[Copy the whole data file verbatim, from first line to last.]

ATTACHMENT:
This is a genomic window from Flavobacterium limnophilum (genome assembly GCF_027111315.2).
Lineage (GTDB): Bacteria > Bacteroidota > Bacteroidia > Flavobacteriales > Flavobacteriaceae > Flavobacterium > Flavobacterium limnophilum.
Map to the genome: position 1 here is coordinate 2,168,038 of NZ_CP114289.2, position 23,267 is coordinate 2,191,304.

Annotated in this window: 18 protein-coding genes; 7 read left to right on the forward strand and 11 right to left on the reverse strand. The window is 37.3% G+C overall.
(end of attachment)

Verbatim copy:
This is a genomic window from Flavobacterium limnophilum (genome assembly GCF_027111315.2).
Lineage (GTDB): Bacteria > Bacteroidota > Bacteroidia > Flavobacteriales > Flavobacteriaceae > Flavobacterium > Flavobacterium limnophilum.
Map to the genome: position 1 here is coordinate 2,168,038 of NZ_CP114289.2, position 23,267 is coordinate 2,191,304.

Annotated in this window: 18 protein-coding genes; 7 read left to right on the forward strand and 11 right to left on the reverse strand. The window is 37.3% G+C overall.